Mae Jemison: the power of developing multifaceted skills

Mae Jemison is the first African American woman to orbit the earth. She knew that she wanted to be a scientist since kindergarten. Not only did she grow up reading books about space, but she also loved science fiction books where black women were the heroes of the story. At 16, Jemison graduated from high …

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Rosalind Franklin: the power of unbounded curiosity

Rosalind Franklin was a groundbreaking scientist whose story is tied to the discovery of the double-helix structure of DNA. Franklin and her Ph.D. student used x-ray technology to photograph DNA that showed the molecule’s structure. However, when two other well-known scientists published a paper about the double-helix findings, they never gave Franklin credit for her …

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Vera Rubin: The power of evidence-based visual thinking

Vera Rubin was a powerhouse in astrophysics, though she rarely gets the credit she deserves. Rubin is responsible for discovering dark matter, which makes up 84% of the material that exists in the universe. Born in 1928, a young Vera became enthralled with space while staring at the stars outside her bedroom window. After receiving …

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Elizabeth Blackwell: the power of applied education

Born in 1821, Elizabeth Blackwell did not intend to become a physician. In her book Pioneer Work in Opening the Medical Profession to Women, she shared that “the very thought of dwelling on the physical structure of the body and its various ailments filled me with disgust.” But the course of her life changed when …

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Simone de Beauvoir: the power of intellectual advocacy

Born in 1908, Simone de Beauvoir was an influential writer, feminist, social theorist, and philosopher. She is best known for her 1949 book, The Second Sex, which upended traditional notions of the role of women in society. Beauvoir made the case that women have always been treated as an “other” and advocated for women’s liberation. …

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Aspasia: the power of debate and collective learning

You have likely heard of Socrates and Plato, two of the most well-known ancient Greek philosophers. The names Pericles and Cicero may also ring a bell. But Aspasia, a little-known female philosopher with the gift of persuasion, is rarely mentioned in history books. However, she was one of the most influential philosophical figures in Athens. …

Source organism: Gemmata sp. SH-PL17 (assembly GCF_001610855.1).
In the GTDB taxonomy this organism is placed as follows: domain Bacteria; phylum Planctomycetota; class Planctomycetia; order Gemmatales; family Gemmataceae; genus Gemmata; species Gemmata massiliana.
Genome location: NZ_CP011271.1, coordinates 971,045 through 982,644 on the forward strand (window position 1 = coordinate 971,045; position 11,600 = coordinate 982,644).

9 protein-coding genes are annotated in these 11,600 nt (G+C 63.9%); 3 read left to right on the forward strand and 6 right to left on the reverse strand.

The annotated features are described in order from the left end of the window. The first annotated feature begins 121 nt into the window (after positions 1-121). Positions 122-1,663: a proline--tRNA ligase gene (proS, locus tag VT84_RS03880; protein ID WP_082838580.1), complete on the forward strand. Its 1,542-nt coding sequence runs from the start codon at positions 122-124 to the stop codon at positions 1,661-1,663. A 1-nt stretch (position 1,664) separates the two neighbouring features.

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Katherine Johnson: the power of questioning the rules

Katherine Johnson was always passionate about mathematics. She started taking classes at West Virginia State College at 13 years old and started her career as a math teacher. Then in 1953, Johnson became a part of a group of Black women mathematicians known as “human computers” at the Langley Research Center. Her equations sent the …

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Jane Goodall: the power of experimentation and conviction

Scientist Jane Goodall always watched the world around her. As a child, she would spend hours watching jumping spiders and keep all kinds of pets. She also gave her parents quite a scare when she went missing as a child. But her parents eventually found her in the henhouse observing the chickens. Jane just wanted …

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Ada Lovelace: the power of imagination and poetical science

Ada Lovelace is considered the world’s first computer programmer. In 1842, Lovelace translated an Italian publication about Charles Babbage’s Analytical Engine into English. However, this was no ordinary translation. Lovelace added extensive notes of her own, suggesting ways the Analytic Engine could be programmed to calculate certain equations using a series of punch cards. Her …

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Marie Curie: the power of sharing radical ideas with the world

Marie Curie was a woman of firsts. Born in 1867 in Warsaw, Poland, she was a child prodigy in literature and mathematics. She worked as a governess until the age of 24 to save money for school, where she became the first woman in France to earn her Ph.D. She studied uranium, a radioactive element …

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